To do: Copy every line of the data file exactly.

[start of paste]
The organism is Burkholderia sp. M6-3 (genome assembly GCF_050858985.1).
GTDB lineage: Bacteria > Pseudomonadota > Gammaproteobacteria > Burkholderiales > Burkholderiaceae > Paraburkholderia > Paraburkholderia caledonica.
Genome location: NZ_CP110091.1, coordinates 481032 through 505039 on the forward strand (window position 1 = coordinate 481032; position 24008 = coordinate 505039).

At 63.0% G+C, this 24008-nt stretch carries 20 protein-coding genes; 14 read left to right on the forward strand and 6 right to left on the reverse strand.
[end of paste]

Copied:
The organism is Burkholderia sp. M6-3 (genome assembly GCF_050858985.1).
GTDB lineage: Bacteria > Pseudomonadota > Gammaproteobacteria > Burkholderiales > Burkholderiaceae > Paraburkholderia > Paraburkholderia caledonica.
Genome location: NZ_CP110091.1, coordinates 481032 through 505039 on the forward strand (window position 1 = coordinate 481032; position 24008 = coordinate 505039).

At 63.0% G+C, this 24008-nt stretch carries 20 protein-coding genes; 14 read left to right on the forward strand and 6 right to left on the reverse strand.